Anthony Franciosa later joked that he thought Paul and Joanne were already married when filming began because “they were so obviously together and so beautifully close.” But it was after filming completed, though before The Long, Hot Summer was released, that Paul and Joanne tied the knot on January 29, 1958. As Paul succinctly shared of the joy he and Joanne felt after their nuptials:
“It felt good, being married.”
Joanne Gets the Oscar
The 1958 Oscar ceremony just preceded the April 3rd release of The Long, Hot Summer. It ended up being great publicity for the film: guess who won the Best Actress Oscar for her first major film role?
Yep, it was Joanne, for The Three Faces of Eve.
The newcomer was up against some classic names—Elizabeth Taylor, Lana Turner, Deborah Kerr, and the great Italian actress, Anna Magnani. Joanne was positive that Kerr would win, and said so publicly.
Actually, Joanne did absolutely no campaigning herself to win the Oscar. The nomination just didn’t mean all that much to her. As Joanne put it at the time:
“If I had an infinite amount of respect for the people who think I gave the greatest performance, then it [the nomination] would matter.”
Joanne was so grounded about the whole Oscar-nomination-for-your-third-film-thing that she wore a gown of her own making to the ceremony. Joanne recalled that:
“I spent a hundred dollars on the material, designed the dress, and worked on it for two weeks.”
For some reason, this really made some of the old-time glamour queens mad, namely Joan Crawford—who, incidentally, Joanne was named after. Crawford even snarked that:
“Joanne Woodward is setting the cause of Hollywood glamour back twenty years by making her own clothes.”
But it was Joanne who took home the Oscar that night. I certainly can’t think of a better way to get the last laugh.
Joanne expressed humbling gratitude in her acceptance speech at the Oscars. But she knew that her ultimate fulfillment would not come from industry accolades. As Joanne put it:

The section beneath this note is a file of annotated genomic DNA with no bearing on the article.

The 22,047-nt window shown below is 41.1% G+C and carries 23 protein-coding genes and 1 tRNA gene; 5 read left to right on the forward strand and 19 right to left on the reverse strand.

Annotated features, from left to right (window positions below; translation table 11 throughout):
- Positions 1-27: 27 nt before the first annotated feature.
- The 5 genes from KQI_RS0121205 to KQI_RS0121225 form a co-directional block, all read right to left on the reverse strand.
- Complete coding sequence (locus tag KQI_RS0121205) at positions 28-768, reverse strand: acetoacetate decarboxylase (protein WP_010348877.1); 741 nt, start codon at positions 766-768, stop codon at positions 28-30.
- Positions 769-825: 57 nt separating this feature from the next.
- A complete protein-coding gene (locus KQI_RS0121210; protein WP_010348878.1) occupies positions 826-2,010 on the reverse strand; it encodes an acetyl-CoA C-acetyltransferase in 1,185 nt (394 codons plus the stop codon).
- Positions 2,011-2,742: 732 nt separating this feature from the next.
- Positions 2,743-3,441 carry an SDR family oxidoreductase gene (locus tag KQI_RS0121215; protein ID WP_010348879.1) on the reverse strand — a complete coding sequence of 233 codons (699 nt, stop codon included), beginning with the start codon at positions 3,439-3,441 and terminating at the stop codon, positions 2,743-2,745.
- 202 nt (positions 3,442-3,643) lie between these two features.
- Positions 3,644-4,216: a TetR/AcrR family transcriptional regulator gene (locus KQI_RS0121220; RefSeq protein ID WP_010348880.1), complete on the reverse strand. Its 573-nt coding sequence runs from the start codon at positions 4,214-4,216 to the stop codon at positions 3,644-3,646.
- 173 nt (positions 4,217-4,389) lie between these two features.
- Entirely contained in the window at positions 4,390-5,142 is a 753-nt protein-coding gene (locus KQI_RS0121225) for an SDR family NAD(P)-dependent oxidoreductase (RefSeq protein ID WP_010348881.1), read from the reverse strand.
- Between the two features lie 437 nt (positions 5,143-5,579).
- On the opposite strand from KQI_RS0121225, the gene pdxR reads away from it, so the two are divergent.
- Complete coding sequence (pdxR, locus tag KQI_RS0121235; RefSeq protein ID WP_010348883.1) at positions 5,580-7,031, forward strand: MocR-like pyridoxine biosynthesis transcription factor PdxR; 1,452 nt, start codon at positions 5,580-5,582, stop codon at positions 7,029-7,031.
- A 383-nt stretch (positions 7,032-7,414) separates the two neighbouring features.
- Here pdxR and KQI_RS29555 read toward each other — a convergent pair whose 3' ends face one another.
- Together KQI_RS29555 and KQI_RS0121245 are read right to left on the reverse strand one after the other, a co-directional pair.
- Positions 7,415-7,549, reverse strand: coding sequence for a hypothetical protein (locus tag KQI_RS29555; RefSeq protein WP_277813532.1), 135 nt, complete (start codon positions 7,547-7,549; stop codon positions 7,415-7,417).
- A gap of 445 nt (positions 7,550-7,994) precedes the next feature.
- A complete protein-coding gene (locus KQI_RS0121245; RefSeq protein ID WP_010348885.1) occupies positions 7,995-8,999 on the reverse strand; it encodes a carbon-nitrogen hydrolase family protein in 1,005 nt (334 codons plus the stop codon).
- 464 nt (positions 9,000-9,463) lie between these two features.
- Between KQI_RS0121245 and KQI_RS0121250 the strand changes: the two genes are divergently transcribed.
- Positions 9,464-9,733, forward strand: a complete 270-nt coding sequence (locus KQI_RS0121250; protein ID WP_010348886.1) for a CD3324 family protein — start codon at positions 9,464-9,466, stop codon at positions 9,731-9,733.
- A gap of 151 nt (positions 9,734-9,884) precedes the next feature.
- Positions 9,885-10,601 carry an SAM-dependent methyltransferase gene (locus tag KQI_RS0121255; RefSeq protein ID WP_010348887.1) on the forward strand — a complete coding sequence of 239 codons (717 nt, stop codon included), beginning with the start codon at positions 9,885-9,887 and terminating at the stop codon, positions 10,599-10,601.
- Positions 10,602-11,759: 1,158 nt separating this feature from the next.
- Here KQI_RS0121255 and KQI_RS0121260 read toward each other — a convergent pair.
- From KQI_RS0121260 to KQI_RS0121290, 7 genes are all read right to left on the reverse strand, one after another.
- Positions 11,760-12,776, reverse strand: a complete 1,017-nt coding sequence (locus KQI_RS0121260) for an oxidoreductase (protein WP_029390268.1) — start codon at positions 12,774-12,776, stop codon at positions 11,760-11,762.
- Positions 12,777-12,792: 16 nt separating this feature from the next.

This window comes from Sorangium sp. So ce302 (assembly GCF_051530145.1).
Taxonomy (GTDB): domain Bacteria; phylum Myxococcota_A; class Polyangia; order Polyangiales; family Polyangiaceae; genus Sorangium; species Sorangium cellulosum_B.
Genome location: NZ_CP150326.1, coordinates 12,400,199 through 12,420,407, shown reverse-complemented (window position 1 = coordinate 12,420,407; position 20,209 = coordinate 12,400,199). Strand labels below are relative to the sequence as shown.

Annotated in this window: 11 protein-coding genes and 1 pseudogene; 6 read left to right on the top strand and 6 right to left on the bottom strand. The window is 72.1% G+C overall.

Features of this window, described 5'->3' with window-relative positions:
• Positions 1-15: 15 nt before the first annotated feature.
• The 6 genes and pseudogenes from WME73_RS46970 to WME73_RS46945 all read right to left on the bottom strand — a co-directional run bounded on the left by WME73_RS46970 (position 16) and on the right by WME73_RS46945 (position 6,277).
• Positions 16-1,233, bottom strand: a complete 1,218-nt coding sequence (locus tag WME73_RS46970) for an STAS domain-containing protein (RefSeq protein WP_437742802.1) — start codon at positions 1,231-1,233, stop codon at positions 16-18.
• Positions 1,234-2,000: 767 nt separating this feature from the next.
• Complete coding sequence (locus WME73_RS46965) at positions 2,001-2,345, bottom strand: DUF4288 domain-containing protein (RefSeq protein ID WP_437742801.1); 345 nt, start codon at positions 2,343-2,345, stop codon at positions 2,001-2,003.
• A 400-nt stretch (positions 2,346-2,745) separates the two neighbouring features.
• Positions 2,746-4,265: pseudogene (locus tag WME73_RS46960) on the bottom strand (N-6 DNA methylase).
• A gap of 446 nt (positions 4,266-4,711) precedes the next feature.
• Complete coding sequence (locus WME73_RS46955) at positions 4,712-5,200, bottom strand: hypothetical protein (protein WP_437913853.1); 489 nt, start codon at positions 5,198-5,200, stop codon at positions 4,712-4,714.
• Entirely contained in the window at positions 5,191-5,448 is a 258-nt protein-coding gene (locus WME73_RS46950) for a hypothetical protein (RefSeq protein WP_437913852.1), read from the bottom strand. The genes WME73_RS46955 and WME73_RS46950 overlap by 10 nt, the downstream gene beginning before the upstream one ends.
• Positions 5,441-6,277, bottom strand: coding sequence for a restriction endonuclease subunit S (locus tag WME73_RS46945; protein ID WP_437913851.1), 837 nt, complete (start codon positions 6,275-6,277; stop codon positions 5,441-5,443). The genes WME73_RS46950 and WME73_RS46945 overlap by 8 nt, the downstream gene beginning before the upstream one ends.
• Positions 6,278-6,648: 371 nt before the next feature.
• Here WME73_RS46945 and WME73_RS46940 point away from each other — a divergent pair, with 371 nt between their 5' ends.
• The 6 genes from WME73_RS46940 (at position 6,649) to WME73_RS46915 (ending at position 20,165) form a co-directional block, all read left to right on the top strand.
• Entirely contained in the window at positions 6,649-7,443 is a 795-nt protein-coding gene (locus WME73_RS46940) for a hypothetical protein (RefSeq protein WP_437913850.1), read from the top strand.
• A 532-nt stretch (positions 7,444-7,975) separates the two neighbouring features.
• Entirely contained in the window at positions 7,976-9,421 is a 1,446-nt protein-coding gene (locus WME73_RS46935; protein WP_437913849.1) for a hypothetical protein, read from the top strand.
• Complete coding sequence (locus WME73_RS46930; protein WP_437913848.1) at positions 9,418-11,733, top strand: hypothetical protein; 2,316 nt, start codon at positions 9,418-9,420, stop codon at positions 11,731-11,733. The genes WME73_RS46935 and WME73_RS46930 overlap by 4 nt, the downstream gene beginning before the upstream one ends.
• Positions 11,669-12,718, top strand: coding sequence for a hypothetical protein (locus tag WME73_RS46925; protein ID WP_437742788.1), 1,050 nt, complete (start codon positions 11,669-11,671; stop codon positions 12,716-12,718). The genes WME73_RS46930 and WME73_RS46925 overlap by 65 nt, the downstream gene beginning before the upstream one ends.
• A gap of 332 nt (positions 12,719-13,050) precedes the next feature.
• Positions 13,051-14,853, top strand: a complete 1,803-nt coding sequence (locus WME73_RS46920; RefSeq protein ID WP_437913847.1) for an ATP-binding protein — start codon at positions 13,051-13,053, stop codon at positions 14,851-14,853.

“Acclaim is the false aspect of the job, which screws you up. You start to need it, like a drug, and in the final analysis, what does it all mean? I won my Academy Award when I was very young. Sitting in bed afterward and drinking my Ovaltine, I said to Paul, ‘Is that it?’”
Top Priority: Marriage
Joanne Woodward decided to put her marriage above her career. With very few exceptions, after she became Mrs. Paul Newman, Joanne would only accept roles in films that also involved her husband in some capacity, usually as costar or director. This marriage was going to work, despite the flashy industry the Newmans were a part of.
Today, Joanne’s decision to put her marriage above her career may be viewed as old-fashioned, foolish even.
But I think it’s awesome.
The Newmans enjoyed a happy and successful 50-year marriage. Paul and Joanne both carried their weight in keeping their relationship faithful and strong. But Joanne’s decision to base her career moves around her husband may have been the deciding factor in the ultimate success of the Woodward/Newman marriage.
It wasn’t always easy. Joanne herself later confessed to feeling “grief” at times over lost career opportunities. But actions speak louder than words: whatever career grief Joanne occasionally felt, Paul and her marriage remained her top priority.
In many ways, Joanne’s decision to put her marriage first was beneficial to her career. Joanne may have made more films if she’d participated in projects that didn’t involve Paul, but the films Joanne did make after her marriage were quality productions.
And of course Joanne had her Oscar win just after their marriage, another three Best Actress nominations interspersed throughout their marriage, and there’s the fact that Joanne could—and did—use her husband’s super-stardom to make films out of stories she found interesting.
I’d say Joanne Woodward did pretty well for her own happiness, career, family, and marriage by putting her role as Mrs. Paul Newman first.
And together, the Newmans proved that with love, sacrifice, and commitment, marriage can work. Even in Hollywood.